It’s not unusual to hear that a fake person talks constantly behind people’s backs. Let’s be honest, if they do it to others, they’re doing it to you too. If your “friend” makes you feel bad constantly, trust me, they’re not achieving their purpose, and they’re simply not a good person to have around.

The sooner you learn to spot these fake people, the sooner you can meet meaningful individuals again.

How to Cope With Fake People Moving Forward?

It is important to remind yourself that you deserve more than what you’re getting. You are worthy, valuable, precious, and just as important as the next person.

There are many ways to manage fake people. Here are some tips on how to deal with them.


1. Boundaries

Keep your boundaries very clear. As explained in the book Unlock Your Resilience, boundaries are what keep you sane when the world tries to suffocate you. When fake people become emotional vampires, make sure to keep your distances, limit contact, and simply replace them with more valuable interactions.

2. Don’t Take Their Behavior Personally

Sadly, they most likely have behaved this way before they knew you and will continue much longer after you have moved on. It isn’t about you. It is about their inner need to meet a void that you are not responsible for. And in all honesty, unless you are a trained professional, you are unlikely to improve it anyway.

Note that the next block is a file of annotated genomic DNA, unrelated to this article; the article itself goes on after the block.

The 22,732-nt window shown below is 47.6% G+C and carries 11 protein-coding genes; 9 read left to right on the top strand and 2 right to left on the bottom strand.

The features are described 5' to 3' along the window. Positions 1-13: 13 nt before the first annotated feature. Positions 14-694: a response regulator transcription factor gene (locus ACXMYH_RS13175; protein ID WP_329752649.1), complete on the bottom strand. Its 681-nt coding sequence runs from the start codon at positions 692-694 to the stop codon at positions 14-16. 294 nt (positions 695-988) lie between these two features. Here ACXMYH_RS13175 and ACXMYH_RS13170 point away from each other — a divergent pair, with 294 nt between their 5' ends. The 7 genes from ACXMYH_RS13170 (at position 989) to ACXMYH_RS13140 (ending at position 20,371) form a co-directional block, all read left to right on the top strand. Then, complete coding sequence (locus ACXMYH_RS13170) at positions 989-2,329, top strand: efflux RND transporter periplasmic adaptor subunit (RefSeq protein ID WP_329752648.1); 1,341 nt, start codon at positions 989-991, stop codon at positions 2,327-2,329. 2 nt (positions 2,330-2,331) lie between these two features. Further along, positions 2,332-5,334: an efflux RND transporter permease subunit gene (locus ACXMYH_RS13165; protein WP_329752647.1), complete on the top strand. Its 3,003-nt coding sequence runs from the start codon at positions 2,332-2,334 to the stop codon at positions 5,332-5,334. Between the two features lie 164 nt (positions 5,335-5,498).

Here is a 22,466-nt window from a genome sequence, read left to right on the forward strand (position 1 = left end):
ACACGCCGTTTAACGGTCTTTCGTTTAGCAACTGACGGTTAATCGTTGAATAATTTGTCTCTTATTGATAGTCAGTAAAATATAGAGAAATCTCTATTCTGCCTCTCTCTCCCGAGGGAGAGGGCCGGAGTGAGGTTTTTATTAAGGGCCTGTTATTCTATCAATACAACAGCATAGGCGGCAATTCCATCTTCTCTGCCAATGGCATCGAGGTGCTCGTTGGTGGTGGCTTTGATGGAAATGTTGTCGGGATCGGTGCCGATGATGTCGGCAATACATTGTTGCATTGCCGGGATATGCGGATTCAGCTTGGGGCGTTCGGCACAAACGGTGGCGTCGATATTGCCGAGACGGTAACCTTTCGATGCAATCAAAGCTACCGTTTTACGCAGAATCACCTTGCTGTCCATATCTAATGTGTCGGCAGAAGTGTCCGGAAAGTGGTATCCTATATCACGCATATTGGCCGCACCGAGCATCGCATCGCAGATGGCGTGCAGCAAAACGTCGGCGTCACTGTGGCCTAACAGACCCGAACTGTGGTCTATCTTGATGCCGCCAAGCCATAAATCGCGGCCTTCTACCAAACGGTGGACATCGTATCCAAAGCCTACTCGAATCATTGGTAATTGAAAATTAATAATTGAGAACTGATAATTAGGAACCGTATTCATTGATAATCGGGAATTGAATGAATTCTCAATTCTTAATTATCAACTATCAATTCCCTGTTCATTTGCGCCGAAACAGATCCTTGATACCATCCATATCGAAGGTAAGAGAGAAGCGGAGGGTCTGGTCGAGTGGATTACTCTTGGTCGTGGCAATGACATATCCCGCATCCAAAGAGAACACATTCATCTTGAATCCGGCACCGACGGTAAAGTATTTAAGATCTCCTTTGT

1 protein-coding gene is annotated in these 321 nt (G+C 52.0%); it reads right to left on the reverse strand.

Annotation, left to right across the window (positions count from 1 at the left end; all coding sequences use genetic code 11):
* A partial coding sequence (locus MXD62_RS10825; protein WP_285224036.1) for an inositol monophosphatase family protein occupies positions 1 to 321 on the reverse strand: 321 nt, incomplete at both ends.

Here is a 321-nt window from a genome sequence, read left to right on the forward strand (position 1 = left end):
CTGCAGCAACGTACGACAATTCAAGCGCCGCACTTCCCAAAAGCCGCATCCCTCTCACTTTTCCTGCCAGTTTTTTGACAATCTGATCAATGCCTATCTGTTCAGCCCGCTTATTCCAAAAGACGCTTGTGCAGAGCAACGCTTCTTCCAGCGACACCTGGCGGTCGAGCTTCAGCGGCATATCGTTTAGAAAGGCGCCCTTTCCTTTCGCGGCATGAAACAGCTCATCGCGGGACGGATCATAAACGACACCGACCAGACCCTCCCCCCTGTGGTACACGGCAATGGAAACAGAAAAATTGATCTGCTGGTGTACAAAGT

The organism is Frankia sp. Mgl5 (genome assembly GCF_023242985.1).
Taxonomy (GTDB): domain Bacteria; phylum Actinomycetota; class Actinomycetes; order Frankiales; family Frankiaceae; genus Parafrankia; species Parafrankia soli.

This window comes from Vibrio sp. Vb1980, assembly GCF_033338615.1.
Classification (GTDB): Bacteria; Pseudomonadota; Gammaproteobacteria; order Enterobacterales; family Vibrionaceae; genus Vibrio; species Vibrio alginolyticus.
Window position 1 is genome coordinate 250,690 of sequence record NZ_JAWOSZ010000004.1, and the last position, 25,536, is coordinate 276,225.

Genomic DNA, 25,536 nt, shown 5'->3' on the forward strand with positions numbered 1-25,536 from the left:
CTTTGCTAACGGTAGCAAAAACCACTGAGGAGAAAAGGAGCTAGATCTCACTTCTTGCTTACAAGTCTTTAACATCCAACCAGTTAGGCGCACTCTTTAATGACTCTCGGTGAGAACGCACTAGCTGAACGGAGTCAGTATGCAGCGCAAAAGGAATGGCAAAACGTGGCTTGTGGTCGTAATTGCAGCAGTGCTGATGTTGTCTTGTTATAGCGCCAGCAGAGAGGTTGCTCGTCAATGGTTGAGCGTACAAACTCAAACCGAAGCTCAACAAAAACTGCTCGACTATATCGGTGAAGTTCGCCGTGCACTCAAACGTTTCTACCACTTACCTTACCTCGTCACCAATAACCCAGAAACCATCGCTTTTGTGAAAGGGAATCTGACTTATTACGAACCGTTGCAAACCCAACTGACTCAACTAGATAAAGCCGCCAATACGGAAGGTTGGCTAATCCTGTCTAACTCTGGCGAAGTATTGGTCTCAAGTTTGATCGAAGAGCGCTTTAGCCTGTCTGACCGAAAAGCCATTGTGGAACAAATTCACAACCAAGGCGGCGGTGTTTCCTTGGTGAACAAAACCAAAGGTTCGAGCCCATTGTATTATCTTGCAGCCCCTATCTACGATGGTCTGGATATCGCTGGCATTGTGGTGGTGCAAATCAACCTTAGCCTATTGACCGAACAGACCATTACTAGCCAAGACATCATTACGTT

3. Be Upfront and Honest About How You Feel

If your “friend” has been hurtful or engaged in behaviors you struggle with, let them know—nicely, firmly, however you want, but let them know that they are affecting you. If it works, great. If it doesn’t, you’ll feel better and when you’re ready to move on, you’ll know you tried to reach out. Your conscience is clear.

4. Ask for Advice

If you’re unsure about what you’re seeing or feeling, ask for advice. Perhaps a relative, a good friend, or a colleague might have some input as to whether you are overreacting or seeing some genuine concerns.

Now, don’t confuse asking for advice with gossiping behind the fake person’s back because, in the end, you don’t want to stoop down to their level. However, a little reminder as to how to stay on your own wellness track can never hurt.

5. Dig Deeper